A couple of weeks ago, I embarked on my usual after-dinner walk. I’d had a long day of teaching and was feeling a little tired and generally low energy. My inclination was to skip the walk, but decided some fresh air would be good for me.
As I started my walk, I did something that’s become fairly habitual for me – I gently paid attention to what I was doing to myself as I walked, without trying to change anything.
Just gathering data, as a scientist might say.
The first thing that jumped out at me was that my footfalls seemed a bit heavy and that they coincided with a general pulling down throughout my body. Not a surprising revelation, but one that I approached this time a bit differently that I might usually have – by using general Alexander Technique freedom directions such as “I’m free.” Or “My neck is free.”(1)
I knew from experience that these would be helpful, but I decided to focus instead on my low energy level and see if there were an appropriate direction that would help more directly with that.
I’ve been experimenting with the effects of the gravitational force on me, and my students, for a long time, and more recently with the effects of the equal and opposite upward force exerted by the surface on which I was standing, walking or sitting. And I’d been pondering the fact that force and energy are, from a physics standpoint, directly related.(2)
So for this walk, I decided to start with “I am free to receive the force of gravity.” Immediately I sensed a kind of energy centered around my center of gravity (2 inches below the navel, in the middle of me front to back and side to side) that seemed to tone and to energize my legs and feet.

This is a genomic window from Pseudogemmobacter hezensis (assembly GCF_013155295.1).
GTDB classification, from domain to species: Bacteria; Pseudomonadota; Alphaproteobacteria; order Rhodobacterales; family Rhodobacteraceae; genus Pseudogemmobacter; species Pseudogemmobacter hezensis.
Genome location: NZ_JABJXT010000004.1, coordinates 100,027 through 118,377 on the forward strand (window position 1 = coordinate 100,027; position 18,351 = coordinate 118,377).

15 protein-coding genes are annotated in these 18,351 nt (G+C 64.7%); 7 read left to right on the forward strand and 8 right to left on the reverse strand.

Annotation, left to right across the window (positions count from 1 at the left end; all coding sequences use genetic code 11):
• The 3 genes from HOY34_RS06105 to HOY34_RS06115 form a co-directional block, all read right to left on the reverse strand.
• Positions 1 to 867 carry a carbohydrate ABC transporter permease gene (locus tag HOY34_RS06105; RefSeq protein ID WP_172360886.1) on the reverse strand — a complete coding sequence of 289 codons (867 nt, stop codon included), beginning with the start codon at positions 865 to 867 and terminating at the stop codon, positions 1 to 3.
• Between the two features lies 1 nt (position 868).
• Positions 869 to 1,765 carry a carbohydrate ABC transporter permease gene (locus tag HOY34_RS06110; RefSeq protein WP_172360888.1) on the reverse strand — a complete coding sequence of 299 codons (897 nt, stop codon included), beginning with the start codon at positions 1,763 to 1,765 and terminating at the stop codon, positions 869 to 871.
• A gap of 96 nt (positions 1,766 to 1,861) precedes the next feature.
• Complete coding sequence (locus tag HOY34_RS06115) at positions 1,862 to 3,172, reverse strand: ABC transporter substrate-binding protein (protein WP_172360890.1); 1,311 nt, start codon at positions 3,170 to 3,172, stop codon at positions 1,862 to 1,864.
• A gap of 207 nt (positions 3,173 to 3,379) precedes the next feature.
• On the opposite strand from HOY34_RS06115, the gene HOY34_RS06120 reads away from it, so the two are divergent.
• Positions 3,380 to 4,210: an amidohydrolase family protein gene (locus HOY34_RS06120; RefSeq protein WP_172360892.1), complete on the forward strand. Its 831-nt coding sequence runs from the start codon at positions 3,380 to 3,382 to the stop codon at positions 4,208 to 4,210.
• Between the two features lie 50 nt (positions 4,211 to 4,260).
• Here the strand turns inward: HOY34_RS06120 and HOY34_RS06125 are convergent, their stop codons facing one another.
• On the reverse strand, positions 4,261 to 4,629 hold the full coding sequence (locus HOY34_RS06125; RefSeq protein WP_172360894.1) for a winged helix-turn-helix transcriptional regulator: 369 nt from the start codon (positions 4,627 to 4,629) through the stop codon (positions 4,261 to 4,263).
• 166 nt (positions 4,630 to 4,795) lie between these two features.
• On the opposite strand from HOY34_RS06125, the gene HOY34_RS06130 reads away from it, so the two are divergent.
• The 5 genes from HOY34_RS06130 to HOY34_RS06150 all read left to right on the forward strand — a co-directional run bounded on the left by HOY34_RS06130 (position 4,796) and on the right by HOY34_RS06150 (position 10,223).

Then I thought to myself if force and energy are related, why not say instead: “I am free to receive the energy of gravity.” Pretty much the same results.
I then switched to: “I’m free to receive the the upward force from the ground.” which resulted in an internal expansion particularly noticeable in the upper half of my body. The same with “I’m free to receive the energy from the ground.”
I played around with alternating between the gravity and the earth support directions and then the obvious hit me: Both the force (and the energy) of gravity and the force (and the energy) of the surface I was on were ultimately generated by the earth – or, really, the Earth!
They were different kinds of forces and they were being applied to my body in different ways, but both were sources of free energy from the planet.(3) So why not condense the two: “I’m free to receive force (or energy) from the Earth” which produced the beneficial effects of both directions individually applied.
As my walk progressed, I noticed that I was feeling a lot more energetic than I had at the start. My speed picked up a bit, my footfalls were lighter, my breathing was freer and I had a sense of overall physical expansion.
I’ve been experimenting with these directions myself and with my students in a wide variety of activities as well as sitting, lying in bed, doing Constructive Rest, and the results have been universally positive.
(Having said that, I do go through a bit of the basic physics with my students first, and they usually say that helps with their understanding. You can quickly learn about this in the blog cited in Footnote 3 below.)
If you’re intrigued, experiment with these directions yourself. Very likely your results will differ from mine in their details, and they will also probably differ at different times for you.
Let me know what you discover!
(1) If you’re unfamiliar with Alexander Technique directions, and specifically how to use them, I’d suggest listening to at least the first of these BodyLearningCast podcasts: New Directions in Alexander Technique Directing
(2) Technically, Energy equals Force times the distance over which it is applied. As one physicist puts it, “A force exerted along a way yields energy.”
(3) More on this can be found at my previous blog, Life on Earth – Where Powerful Forces Collide and a series of BodyLearningCast podcasts, Gravity, Support and Freedom – And the Alexander Technique
Image courtesy of chrisroll at FreeDigitalPhotos.net